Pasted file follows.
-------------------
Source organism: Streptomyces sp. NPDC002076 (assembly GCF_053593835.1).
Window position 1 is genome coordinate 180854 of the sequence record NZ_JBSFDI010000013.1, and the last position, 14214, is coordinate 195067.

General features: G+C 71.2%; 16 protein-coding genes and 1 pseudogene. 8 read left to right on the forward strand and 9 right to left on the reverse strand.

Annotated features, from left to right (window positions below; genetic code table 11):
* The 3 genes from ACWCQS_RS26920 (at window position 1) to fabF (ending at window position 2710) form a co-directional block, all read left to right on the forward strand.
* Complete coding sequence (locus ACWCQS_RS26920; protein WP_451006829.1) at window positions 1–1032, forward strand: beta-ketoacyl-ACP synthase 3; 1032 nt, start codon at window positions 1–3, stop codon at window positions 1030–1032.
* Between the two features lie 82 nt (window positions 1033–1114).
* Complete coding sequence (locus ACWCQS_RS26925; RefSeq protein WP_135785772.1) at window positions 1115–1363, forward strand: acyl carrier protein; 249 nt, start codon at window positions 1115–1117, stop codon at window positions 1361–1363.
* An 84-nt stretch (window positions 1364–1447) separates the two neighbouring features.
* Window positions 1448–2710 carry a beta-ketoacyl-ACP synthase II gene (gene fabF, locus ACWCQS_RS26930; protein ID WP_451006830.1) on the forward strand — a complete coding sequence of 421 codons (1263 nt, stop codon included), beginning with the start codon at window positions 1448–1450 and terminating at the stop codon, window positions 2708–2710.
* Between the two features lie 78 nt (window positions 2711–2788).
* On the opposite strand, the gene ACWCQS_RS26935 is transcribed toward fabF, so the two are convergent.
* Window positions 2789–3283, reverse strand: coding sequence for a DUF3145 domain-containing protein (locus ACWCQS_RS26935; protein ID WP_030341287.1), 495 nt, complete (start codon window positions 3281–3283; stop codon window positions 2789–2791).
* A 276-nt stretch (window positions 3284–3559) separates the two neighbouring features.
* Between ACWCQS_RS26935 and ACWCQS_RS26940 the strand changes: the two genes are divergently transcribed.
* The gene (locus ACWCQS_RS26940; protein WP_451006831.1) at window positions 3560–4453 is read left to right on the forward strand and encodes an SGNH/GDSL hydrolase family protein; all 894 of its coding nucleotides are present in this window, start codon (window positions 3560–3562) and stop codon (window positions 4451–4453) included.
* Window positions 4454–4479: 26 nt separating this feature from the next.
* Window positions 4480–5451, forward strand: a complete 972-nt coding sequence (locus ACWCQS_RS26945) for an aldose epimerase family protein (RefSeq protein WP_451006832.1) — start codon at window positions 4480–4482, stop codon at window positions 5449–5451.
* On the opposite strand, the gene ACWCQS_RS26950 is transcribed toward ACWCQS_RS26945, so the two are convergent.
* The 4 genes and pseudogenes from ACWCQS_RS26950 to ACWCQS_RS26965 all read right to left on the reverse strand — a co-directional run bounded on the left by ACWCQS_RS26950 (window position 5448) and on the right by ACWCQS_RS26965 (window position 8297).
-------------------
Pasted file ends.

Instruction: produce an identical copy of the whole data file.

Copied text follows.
Source organism: Streptomyces sp. NPDC002076 (assembly GCF_053593835.1).
Window position 1 is genome coordinate 180854 of the sequence record NZ_JBSFDI010000013.1, and the last position, 14214, is coordinate 195067.

General features: G+C 71.2%; 16 protein-coding genes and 1 pseudogene. 8 read left to right on the forward strand and 9 right to left on the reverse strand.

Annotated features, from left to right (window positions below; genetic code table 11):
* The 3 genes from ACWCQS_RS26920 (at window position 1) to fabF (ending at window position 2710) form a co-directional block, all read left to right on the forward strand.
* Complete coding sequence (locus ACWCQS_RS26920; protein WP_451006829.1) at window positions 1–1032, forward strand: beta-ketoacyl-ACP synthase 3; 1032 nt, start codon at window positions 1–3, stop codon at window positions 1030–1032.
* Between the two features lie 82 nt (window positions 1033–1114).
* Complete coding sequence (locus ACWCQS_RS26925; RefSeq protein WP_135785772.1) at window positions 1115–1363, forward strand: acyl carrier protein; 249 nt, start codon at window positions 1115–1117, stop codon at window positions 1361–1363.
* An 84-nt stretch (window positions 1364–1447) separates the two neighbouring features.
* Window positions 1448–2710 carry a beta-ketoacyl-ACP synthase II gene (gene fabF, locus ACWCQS_RS26930; protein ID WP_451006830.1) on the forward strand — a complete coding sequence of 421 codons (1263 nt, stop codon included), beginning with the start codon at window positions 1448–1450 and terminating at the stop codon, window positions 2708–2710.
* Between the two features lie 78 nt (window positions 2711–2788).
* On the opposite strand, the gene ACWCQS_RS26935 is transcribed toward fabF, so the two are convergent.
* Window positions 2789–3283, reverse strand: coding sequence for a DUF3145 domain-containing protein (locus ACWCQS_RS26935; protein ID WP_030341287.1), 495 nt, complete (start codon window positions 3281–3283; stop codon window positions 2789–2791).
* A 276-nt stretch (window positions 3284–3559) separates the two neighbouring features.
* Between ACWCQS_RS26935 and ACWCQS_RS26940 the strand changes: the two genes are divergently transcribed.
* The gene (locus ACWCQS_RS26940; protein WP_451006831.1) at window positions 3560–4453 is read left to right on the forward strand and encodes an SGNH/GDSL hydrolase family protein; all 894 of its coding nucleotides are present in this window, start codon (window positions 3560–3562) and stop codon (window positions 4451–4453) included.
* Window positions 4454–4479: 26 nt separating this feature from the next.
* Window positions 4480–5451, forward strand: a complete 972-nt coding sequence (locus ACWCQS_RS26945) for an aldose epimerase family protein (RefSeq protein WP_451006832.1) — start codon at window positions 4480–4482, stop codon at window positions 5449–5451.
* On the opposite strand, the gene ACWCQS_RS26950 is transcribed toward ACWCQS_RS26945, so the two are convergent.
* The 4 genes and pseudogenes from ACWCQS_RS26950 to ACWCQS_RS26965 all read right to left on the reverse strand — a co-directional run bounded on the left by ACWCQS_RS26950 (window position 5448) and on the right by ACWCQS_RS26965 (window position 8297).